Jeff Yalden Electrifies Cambridge, MN
On Wednesday, March 22, Jeff Yalden brought his motivational and mental health expertise to Anoka Ramsey Community College in Cambridge, MN, where he spent a full day with the psychology club and the counseling department.
Anoka Ramsey was a top-ten finalist for the 2017 Aspen Prize for Community College Excellence through the Aspen Institute, which is a nonpartisan organization dedicated to educational and policy studies.
After breakfast, Yalden spoke with college staff about a message board out in the hallway which had been seen a spike in negative feedback about emotions.
“The board usually inspires kids to come check it out, and they would post questions on it, but the school was becoming concerned about their mental health and mental awareness – so they decided to take action and brought me in,” he said.
The first step was mindfulness training, which began with an exercise to chart anxiety levels on a scale from one to ten, with ten being the highest.
“For us to be healthy, I think we should be operating between two and four,” he said, adding that celebrating little victories and small accomplishments is a good way step back and provide a needed mental break.
He spent some time teaching a basic meditation practice of focusing only on breath – the inhale and the exhale – for two minutes.
“This slows down your brain – slows the process down,” he said. “We are concerned with how many likes we have on Instagram or who is following us on Snapchat. I think the best thing for you guys is to work hard at finding out who you are – and who you are not.”
He went on to talk about his battles with mental health and depression and then shifted to mental health awareness and suicide prevention – how to look out for your friends and not being afraid to say something.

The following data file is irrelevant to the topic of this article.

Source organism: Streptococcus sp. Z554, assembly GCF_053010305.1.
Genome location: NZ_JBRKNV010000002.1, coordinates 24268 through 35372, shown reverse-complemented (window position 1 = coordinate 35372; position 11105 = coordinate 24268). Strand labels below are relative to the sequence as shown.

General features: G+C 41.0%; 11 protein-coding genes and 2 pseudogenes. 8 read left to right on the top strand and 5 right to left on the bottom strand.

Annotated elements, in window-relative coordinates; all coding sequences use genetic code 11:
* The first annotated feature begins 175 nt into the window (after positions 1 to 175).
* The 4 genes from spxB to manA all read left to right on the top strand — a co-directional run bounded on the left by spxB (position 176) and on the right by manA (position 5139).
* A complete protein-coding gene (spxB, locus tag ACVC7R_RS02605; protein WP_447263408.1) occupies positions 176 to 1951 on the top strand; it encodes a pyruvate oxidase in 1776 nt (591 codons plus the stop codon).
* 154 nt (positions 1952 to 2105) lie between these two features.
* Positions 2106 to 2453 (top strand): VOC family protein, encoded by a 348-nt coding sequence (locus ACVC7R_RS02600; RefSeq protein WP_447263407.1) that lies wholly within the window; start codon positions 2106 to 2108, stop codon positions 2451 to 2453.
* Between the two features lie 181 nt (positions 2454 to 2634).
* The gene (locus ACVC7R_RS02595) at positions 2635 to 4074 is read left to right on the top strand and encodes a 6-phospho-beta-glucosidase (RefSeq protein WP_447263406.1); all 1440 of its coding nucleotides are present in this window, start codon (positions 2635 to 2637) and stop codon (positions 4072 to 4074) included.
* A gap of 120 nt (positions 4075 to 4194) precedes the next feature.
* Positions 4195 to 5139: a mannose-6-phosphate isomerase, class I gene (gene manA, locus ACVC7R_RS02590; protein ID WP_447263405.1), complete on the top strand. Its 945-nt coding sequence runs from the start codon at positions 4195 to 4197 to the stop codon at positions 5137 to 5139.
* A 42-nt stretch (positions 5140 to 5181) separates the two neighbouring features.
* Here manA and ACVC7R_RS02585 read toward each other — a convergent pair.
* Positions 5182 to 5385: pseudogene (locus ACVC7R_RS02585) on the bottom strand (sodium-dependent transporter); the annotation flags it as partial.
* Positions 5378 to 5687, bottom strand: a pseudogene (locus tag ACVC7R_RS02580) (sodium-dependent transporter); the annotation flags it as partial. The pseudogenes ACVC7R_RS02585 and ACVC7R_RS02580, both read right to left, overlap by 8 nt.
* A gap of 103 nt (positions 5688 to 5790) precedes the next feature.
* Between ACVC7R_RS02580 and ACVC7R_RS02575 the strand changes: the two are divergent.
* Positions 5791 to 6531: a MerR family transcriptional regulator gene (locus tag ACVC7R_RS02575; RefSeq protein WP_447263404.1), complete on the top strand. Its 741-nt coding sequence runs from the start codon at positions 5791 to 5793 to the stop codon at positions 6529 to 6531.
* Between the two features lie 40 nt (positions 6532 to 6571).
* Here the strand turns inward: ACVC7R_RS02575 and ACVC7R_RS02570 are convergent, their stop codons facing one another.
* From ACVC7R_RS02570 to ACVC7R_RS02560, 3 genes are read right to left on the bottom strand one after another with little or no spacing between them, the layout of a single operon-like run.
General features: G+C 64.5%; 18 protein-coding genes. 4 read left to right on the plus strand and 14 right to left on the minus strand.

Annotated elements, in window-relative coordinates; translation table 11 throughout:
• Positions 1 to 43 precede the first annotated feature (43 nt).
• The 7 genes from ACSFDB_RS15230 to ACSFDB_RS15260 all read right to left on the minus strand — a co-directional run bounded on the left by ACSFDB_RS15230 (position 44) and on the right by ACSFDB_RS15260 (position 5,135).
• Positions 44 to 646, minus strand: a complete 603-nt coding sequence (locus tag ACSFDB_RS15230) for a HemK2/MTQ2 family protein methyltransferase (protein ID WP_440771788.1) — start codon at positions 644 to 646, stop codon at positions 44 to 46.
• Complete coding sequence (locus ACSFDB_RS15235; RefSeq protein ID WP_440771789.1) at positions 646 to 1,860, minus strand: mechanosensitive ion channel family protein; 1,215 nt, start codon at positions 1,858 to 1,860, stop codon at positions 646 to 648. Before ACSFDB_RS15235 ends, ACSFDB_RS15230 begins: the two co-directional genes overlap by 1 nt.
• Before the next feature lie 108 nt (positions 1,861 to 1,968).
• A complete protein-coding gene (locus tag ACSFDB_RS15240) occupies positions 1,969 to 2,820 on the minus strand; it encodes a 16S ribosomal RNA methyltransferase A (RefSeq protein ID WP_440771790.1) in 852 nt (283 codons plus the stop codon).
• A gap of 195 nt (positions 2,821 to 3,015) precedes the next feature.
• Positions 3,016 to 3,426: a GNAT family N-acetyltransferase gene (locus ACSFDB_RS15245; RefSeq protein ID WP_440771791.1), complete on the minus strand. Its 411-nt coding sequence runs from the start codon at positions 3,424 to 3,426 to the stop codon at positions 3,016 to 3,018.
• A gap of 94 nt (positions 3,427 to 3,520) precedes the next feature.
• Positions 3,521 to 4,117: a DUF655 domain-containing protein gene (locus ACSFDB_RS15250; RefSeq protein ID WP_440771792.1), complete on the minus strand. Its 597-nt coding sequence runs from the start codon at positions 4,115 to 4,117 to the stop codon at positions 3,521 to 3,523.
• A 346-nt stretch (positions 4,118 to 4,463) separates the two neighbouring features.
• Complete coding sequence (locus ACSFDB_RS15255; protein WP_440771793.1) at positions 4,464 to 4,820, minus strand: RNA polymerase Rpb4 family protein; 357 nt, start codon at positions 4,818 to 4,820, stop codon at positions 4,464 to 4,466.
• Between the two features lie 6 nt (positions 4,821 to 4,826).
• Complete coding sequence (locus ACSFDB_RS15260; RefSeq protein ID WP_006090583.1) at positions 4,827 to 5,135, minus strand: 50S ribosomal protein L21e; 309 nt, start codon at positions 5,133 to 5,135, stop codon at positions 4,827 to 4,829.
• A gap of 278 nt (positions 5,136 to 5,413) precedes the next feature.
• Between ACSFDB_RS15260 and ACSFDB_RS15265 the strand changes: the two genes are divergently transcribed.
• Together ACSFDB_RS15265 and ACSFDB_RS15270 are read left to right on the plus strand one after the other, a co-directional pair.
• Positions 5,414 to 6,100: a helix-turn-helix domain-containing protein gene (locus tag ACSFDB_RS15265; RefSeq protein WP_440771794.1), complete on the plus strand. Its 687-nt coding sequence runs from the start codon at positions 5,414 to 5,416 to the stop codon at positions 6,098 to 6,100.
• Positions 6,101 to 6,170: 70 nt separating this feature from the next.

“Somebody that isn’t mentally healthy is not thinking in the right frame of mind,” he said.
Yalden stressed the importance of getting back “in purpose” after a setback or crisis.
“When there is something not right in my life, I go right to the mirror. Take responsibility and be your best advocate.”
But sometimes the first and best thing a person can do is to ask for help.
“Sometimes the down periods last longer than usual. This is usually the result of chemicals in the brain called neurotransmitters being out-of-balance.”
Two contributing factors to suicide can be dysthymia [a persistent mild depression] and adjustment disorder [usually following a stressful life event like a death of a loved one, moving, divorce, changing schools].
“If you have any of these for more than two weeks, go talk to somebody,” he said.
One student told him, “My tomorrow will be better, and I will not feel down about it. I don’t let myself down because I love myself.”
Impressed, Yalden built on that:
“You are doing the little things every day to make tomorrow better than today – and you are making today better than yesterday.”
But this requires consistency.
“That’s an incredible discipline that you have to do every day. The problem is, you can’t just do it once in a while. You do it every single day and your whole life will change,” he said.
To find out why Jeff Yalden is North America’s Number One Youth Motivational Speaker, visit www.jeffyalden.com.
Book Jeff now for your next event by calling 800-948-9289.